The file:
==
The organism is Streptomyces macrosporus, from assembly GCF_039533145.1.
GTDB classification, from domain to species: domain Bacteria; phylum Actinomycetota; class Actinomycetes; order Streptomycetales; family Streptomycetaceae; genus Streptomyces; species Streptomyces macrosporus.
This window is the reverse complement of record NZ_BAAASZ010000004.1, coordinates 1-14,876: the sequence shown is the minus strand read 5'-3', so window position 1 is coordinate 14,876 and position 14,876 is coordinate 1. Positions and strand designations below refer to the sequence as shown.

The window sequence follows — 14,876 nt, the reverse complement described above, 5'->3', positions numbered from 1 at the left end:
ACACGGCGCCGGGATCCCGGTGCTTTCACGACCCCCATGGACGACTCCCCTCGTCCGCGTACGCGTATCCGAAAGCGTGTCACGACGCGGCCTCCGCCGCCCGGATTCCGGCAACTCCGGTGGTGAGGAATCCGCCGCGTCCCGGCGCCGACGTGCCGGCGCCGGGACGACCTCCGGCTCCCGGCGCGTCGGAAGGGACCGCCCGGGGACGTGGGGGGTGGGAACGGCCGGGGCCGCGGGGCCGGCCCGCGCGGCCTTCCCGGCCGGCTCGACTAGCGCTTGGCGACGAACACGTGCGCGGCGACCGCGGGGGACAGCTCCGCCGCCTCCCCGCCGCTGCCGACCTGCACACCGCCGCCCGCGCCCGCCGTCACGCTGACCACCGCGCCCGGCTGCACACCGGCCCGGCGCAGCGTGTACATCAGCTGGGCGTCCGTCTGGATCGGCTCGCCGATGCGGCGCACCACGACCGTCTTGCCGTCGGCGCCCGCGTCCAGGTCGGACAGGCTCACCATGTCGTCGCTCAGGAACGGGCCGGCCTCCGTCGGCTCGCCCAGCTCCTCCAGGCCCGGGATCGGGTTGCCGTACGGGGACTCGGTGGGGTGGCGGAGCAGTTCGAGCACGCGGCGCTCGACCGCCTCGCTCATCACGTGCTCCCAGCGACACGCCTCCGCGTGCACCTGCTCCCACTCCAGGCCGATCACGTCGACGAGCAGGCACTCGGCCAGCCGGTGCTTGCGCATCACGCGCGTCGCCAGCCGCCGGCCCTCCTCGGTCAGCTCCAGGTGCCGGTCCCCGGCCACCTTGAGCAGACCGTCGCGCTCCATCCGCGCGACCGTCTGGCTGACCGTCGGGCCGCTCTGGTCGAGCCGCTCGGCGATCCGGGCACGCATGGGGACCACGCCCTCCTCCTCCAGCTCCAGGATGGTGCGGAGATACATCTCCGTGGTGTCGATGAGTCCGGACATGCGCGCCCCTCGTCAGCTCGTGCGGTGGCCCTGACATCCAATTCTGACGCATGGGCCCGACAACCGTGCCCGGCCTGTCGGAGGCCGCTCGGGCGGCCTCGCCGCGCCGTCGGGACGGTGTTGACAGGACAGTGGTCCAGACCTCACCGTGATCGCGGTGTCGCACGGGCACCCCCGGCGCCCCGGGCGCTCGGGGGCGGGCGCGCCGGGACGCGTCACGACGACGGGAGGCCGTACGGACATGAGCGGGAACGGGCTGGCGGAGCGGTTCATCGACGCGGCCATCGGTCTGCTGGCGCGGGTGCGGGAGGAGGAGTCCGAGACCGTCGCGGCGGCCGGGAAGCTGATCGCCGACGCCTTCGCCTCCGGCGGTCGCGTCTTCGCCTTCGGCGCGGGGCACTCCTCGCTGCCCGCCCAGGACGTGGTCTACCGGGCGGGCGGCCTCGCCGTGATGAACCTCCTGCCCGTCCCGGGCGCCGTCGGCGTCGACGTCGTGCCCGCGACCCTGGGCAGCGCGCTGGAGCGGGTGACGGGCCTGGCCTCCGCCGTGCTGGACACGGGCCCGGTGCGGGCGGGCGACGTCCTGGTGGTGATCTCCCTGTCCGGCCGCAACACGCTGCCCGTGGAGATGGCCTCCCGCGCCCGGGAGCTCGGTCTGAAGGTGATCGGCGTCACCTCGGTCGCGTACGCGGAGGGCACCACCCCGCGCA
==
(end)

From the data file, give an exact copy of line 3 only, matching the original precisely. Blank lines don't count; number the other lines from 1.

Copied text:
This window is the reverse complement of record NZ_BAAASZ010000004.1, coordinates 1-14,876: the sequence shown is the minus strand read 5'-3', so window position 1 is coordinate 14,876 and position 14,876 is coordinate 1. Positions and strand designations below refer to the sequence as shown.